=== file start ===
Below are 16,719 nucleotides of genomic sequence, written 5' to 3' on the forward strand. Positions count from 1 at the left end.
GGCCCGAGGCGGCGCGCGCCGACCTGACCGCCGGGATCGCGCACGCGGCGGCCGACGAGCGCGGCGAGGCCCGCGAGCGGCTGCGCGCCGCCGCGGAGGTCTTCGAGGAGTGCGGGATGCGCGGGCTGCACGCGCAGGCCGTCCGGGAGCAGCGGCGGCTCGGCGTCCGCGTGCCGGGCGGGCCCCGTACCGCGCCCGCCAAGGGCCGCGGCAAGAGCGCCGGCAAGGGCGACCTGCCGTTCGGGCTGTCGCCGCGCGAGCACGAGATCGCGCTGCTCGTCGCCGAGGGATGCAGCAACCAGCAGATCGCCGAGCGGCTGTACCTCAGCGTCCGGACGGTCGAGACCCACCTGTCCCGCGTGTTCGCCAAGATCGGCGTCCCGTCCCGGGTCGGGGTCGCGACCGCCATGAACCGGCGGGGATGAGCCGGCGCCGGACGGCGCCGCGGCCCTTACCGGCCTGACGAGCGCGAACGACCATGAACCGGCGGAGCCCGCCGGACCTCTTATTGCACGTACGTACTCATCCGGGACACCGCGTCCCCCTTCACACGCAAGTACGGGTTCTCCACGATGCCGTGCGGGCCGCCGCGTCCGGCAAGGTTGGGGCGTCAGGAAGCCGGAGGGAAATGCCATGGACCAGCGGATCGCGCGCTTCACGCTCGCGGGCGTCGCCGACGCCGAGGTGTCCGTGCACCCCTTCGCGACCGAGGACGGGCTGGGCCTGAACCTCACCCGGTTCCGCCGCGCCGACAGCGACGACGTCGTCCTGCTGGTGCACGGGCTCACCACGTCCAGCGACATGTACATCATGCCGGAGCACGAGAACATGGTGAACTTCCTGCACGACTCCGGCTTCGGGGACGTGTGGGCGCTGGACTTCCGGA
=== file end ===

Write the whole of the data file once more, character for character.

Below are 16,719 nucleotides of genomic sequence, written 5' to 3' on the forward strand. Positions count from 1 at the left end.
GGCCCGAGGCGGCGCGCGCCGACCTGACCGCCGGGATCGCGCACGCGGCGGCCGACGAGCGCGGCGAGGCCCGCGAGCGGCTGCGCGCCGCCGCGGAGGTCTTCGAGGAGTGCGGGATGCGCGGGCTGCACGCGCAGGCCGTCCGGGAGCAGCGGCGGCTCGGCGTCCGCGTGCCGGGCGGGCCCCGTACCGCGCCCGCCAAGGGCCGCGGCAAGAGCGCCGGCAAGGGCGACCTGCCGTTCGGGCTGTCGCCGCGCGAGCACGAGATCGCGCTGCTCGTCGCCGAGGGATGCAGCAACCAGCAGATCGCCGAGCGGCTGTACCTCAGCGTCCGGACGGTCGAGACCCACCTGTCCCGCGTGTTCGCCAAGATCGGCGTCCCGTCCCGGGTCGGGGTCGCGACCGCCATGAACCGGCGGGGATGAGCCGGCGCCGGACGGCGCCGCGGCCCTTACCGGCCTGACGAGCGCGAACGACCATGAACCGGCGGAGCCCGCCGGACCTCTTATTGCACGTACGTACTCATCCGGGACACCGCGTCCCCCTTCACACGCAAGTACGGGTTCTCCACGATGCCGTGCGGGCCGCCGCGTCCGGCAAGGTTGGGGCGTCAGGAAGCCGGAGGGAAATGCCATGGACCAGCGGATCGCGCGCTTCACGCTCGCGGGCGTCGCCGACGCCGAGGTGTCCGTGCACCCCTTCGCGACCGAGGACGGGCTGGGCCTGAACCTCACCCGGTTCCGCCGCGCCGACAGCGACGACGTCGTCCTGCTGGTGCACGGGCTCACCACGTCCAGCGACATGTACATCATGCCGGAGCACGAGAACATGGTGAACTTCCTGCACGACTCCGGCTTCGGGGACGTGTGGGCGCTGGACTTCCGGA